Thanksgiving in 14 flavors

Pies: Wilson's Farm Market in Bel Air usually focuses on flowers and peaches but sees a rush on baked goods during the holidays.

November 27, 2003|By Amanda Angel | Amanda Angel,SUN STAFF

Greg Wilson won't serve pumpkin, or any type of pie, at his Thanksgiving table. After baking and selling between 1,200 and 1,400 pies this week at his farm stand, Wilson's Farm Market on Conowingo Road in Bel Air, he will be looking forward to a slice of cake.

"I prefer cake - a chocolate cake with vanilla icing - something a little different," said Wilson, who has been baking pies at his store for the past 17 years.

Wilson has owned the farm stand since 1980, and Jeanelle Vane, his companion, joined him in 1988. Baked goods usually take a back seat to their peaches and flowers - except during the holiday season, when they are bombarded with requests for pies.

Customers begin placing Thanksgiving pie orders in September, but most requests come in late November, says Wilson, who tries to accommodate every one. According to Wilson - who calls the Dutch apple, an apple pie with a crumb top, his favorite - pumpkin is by far the most popular pie for Thanksgiving, followed by apple. Chocolate cream comes in third.

The source of this tasty assortment: a pair of convection ovens in the back of the store. Each can hold 20 pies.

Vane, her cheeks flushed from the oven heat, peeked in on some apple pies Monday afternoon.

"You have to turn them around in the oven, or else they brown unevenly," she said.

For Wilson and Vane, the hard work began Tuesday. Because they want every pie to be fresh for their customers, they delay baking as long as possible. That means long hours as they face the holiday rush - they planned to work 18-hour days this week to fill every order while maintaining a selection of their 14 varieties for walk-in customers.

"We'll be working here around the clock. The ovens might just be off between 2 and 5 in the morning," Wilson said.

Once the pies are made, they cool on large racks taped with "Do Not Touch" signs, then are put in boxes. Because there is little storage space in the old stone building, the boxes are placed in large stacks in alphabetical order in the front of the store.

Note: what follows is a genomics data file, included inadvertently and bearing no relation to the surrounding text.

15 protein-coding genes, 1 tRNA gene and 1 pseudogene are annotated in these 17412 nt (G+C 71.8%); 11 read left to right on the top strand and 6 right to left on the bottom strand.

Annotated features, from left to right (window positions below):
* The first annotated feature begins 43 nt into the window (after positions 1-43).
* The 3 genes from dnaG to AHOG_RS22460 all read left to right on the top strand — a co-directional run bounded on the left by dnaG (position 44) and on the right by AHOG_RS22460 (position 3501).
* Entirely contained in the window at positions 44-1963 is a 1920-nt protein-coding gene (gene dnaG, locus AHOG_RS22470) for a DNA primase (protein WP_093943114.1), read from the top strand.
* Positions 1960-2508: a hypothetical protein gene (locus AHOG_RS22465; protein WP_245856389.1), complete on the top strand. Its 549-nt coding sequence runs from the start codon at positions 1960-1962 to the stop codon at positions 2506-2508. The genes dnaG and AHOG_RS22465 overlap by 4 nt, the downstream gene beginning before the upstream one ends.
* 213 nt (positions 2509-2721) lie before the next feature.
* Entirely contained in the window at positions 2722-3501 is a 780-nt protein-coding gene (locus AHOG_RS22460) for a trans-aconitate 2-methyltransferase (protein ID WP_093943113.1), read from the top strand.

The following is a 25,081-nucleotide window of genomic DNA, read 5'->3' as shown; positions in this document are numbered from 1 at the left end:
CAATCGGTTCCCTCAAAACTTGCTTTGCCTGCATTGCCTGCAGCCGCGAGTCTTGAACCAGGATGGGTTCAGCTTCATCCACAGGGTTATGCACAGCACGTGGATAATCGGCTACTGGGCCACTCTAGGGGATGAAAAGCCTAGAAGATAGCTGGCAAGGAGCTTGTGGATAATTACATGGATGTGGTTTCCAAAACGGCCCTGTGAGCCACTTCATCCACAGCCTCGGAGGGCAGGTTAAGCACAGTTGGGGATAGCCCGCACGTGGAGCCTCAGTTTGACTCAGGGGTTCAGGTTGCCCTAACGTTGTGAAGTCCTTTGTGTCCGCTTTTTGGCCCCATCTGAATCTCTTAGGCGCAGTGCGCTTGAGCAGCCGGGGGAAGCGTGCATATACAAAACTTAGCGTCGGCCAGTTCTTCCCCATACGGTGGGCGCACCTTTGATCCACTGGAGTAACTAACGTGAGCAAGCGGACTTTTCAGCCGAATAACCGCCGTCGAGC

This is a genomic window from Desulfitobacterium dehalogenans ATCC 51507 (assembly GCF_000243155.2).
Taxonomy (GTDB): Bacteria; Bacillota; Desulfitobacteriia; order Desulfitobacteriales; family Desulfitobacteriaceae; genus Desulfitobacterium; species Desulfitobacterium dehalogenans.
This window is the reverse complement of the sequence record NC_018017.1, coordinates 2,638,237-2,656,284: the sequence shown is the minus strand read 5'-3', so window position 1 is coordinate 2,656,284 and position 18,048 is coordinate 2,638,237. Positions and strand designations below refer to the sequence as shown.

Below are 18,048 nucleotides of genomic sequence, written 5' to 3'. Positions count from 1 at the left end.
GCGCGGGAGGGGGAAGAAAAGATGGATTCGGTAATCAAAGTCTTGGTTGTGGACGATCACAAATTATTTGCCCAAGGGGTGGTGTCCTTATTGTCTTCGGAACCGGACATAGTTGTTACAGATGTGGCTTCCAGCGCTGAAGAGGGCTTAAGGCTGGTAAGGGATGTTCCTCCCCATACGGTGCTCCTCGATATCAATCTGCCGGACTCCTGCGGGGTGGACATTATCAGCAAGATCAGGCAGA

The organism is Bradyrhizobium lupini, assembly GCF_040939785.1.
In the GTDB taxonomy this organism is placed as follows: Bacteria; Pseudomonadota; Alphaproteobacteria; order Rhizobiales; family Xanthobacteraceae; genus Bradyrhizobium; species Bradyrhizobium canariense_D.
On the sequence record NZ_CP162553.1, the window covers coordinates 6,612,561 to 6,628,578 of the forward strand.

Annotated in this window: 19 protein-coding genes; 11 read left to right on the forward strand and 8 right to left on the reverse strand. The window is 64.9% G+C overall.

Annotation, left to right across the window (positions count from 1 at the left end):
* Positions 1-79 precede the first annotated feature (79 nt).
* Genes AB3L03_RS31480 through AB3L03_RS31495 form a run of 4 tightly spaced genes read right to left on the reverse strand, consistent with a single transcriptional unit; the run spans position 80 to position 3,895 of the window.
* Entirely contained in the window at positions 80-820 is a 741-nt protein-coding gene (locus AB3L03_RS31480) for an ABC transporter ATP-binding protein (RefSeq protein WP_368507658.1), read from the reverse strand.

"There are nothing but pie boxes in here on Wednesday," Wilson said. "We actually have to tear down some of our displays to make space for our pies."

Jeen Greig, who lives in Hickory, was in Wilson's Farm Market on Monday afternoon ordering her Thanksgiving pies.

"I'm going to get an apple pie, a pumpkin pie and something else," she said, eyeing the small glass case where several pies are displayed. "I just had the apple walnut caramel pie, and it was delicious. My husband is a big fan of the Boston cream."

Greig said she has bought pies - which cost $6.99 to $8.99 - from Wilson's for several years. This year she is bringing them to her mother's house for the holiday.

"I used to make them myself, but these taste better and it's faster," she said.

Although most of the market's customers are local, like Greig, Vane said people from Philadelphia to Washington, especially visitors passing through Maryland during the holiday, come to them for pies around Thanksgiving.

Vane will be able to rest about 11 a.m. today, when Wilson's closes for Thanksgiving.

"We're just praying that the oven doesn't break down," she said. She had prepared another batch of pies to go in the oven as soon as the ones baking - pumpkin pies beginning to turn golden brown - were done.

Like Wilson, she doesn't plan on eating any of the pies today.

"Give me cake or banana pudding," she said, "but not pie."

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